So Lincoln, faced with fire in both his front and rear, finally concluded that he must assert himself. Lincoln exclaimed, “This state of things shall continue no longer. I will show them at the other end of the Avenue whether I am President or not!” From soon after this moment, “his opponents and would-be masters were now, for the most part, silenced; but they hated him all the more cordially.”

In the end, after the Southern surrender and Lincoln’s assassination, the worst apprehensions of white Southerners about “power, plunder and extended rule” at the hands of the Republican North and the carpetbaggers would largely come true.”

(Resisting Sherman, A Confederate Surgeon’s Journal and the Civil War in the Carolinas, 1865, Thomas Heard Robertson, Jr., editor, Savas-Beatie, 2015, pg. 64)

Lincoln’s Northern Opposition

Lincoln’s Northern Opposition

After Sharpsburg in mid-1862, and especially Fredericksburg in late December 1862, the tremendous casualties all but stopped volunteering in the North and Lincoln considered conscription – in reality a whip to encourage enlistments. Northern governors feared electoral defeat at the hands of their constituents, which Lincoln solved by allowing paid substitutes, generous enlistment bounties and captured Southern blacks to meet State quotas.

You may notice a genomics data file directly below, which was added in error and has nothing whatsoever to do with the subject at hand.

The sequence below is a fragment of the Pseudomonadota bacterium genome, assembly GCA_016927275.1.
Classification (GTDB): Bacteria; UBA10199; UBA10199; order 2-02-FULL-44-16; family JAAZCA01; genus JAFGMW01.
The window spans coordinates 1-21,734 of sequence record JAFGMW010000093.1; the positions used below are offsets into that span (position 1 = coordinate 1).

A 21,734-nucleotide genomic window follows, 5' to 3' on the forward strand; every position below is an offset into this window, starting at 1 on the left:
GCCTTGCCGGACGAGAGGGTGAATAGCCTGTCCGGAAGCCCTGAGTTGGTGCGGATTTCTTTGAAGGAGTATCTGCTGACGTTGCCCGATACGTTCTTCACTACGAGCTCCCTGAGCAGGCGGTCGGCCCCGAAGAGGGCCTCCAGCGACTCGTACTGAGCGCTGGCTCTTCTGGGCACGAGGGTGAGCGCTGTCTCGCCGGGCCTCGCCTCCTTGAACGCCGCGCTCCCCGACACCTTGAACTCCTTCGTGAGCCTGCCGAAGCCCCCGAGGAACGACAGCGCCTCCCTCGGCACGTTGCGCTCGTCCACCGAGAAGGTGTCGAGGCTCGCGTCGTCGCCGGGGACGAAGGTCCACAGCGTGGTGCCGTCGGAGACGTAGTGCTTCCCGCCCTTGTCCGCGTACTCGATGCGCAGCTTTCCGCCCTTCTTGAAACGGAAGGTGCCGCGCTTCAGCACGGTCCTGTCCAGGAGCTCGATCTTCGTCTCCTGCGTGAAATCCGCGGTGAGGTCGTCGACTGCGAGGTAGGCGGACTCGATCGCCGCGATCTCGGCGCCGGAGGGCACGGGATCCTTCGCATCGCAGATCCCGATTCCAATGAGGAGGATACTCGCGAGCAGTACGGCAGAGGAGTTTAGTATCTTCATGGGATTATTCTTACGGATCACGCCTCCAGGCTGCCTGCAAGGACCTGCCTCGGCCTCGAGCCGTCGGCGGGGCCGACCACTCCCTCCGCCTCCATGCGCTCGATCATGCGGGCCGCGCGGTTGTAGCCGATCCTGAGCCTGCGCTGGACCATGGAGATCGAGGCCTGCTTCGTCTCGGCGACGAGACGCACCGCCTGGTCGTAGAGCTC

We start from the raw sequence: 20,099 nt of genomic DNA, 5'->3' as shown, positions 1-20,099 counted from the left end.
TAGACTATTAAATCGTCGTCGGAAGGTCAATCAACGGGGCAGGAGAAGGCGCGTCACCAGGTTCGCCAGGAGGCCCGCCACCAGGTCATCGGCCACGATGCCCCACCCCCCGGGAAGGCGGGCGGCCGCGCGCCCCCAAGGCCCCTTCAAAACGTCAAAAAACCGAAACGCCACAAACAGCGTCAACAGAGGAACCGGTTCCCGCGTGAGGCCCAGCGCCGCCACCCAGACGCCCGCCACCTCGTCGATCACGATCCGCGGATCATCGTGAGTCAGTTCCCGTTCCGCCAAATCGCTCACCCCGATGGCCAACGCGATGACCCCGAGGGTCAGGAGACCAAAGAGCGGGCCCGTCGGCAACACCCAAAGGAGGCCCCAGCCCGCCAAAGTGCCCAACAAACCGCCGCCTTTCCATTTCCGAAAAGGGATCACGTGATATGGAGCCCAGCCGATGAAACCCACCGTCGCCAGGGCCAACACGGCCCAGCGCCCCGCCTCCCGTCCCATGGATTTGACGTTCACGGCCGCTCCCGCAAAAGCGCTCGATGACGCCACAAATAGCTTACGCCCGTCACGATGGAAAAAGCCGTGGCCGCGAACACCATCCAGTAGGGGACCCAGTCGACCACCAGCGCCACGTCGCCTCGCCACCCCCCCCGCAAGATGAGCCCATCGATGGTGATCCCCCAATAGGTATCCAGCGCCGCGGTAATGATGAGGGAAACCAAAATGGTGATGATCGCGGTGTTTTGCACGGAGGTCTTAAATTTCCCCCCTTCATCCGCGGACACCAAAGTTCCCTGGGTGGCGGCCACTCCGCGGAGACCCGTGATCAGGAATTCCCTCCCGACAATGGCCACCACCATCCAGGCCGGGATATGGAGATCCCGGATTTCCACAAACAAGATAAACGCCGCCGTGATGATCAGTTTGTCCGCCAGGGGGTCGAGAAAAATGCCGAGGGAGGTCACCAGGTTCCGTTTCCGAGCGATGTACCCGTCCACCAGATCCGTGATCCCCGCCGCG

Horatio Seymour, himself elected governor of New York during the tidal wave of Democratic Party victories in the fall of 1862, rightly felt that a majority of Northerners did not support Lincoln in his prosecution of the war. To combat Northern Democrats who questioned his war, Lincoln, his Republican governors and political generals tarred them with treasonous activities and threats of imprisonment.  Northern newspapermen who editorialized against the war found the latter a reality.

In an early October 1864 speech in Philadelphia, Seymour told his audience that the Northern armies crushing the South would imperil their own liberties, stating that “only then would the deluded people of the North see the full extent of Lincoln’s dictatorial administration – the price of the South’s conquest would be a government by bayonets.

“These victories will only establish military governments at the South, to be upheld at the expense of Northern lives and treasure. They will bring no real peace if they only introduce a system of wild theories, which will waste as war wastes; theories which will bring us to bankruptcy and ruin. The [Lincoln] administration cannot give us union or peace after victories.”

Calling attention to the fact that Senator Charles Sumner would “reduce the Southern States to the condition of colonies” – whereas the President planned to receive them back into the Union whenever one-tenth of the population should declare itself loyal – Seymour foresaw the stubborn conflict which followed the murder of one President and provoked a brazen plan to remove another.

Pointing to the words and acts of members of Congress like Thaddeus Stevens, he declared that “neither Mr. Lincoln nor his Cabinet” now had “control over National affairs.” They were powerless to induce Congress to undo all it had done; the President’s hands were now manacled.”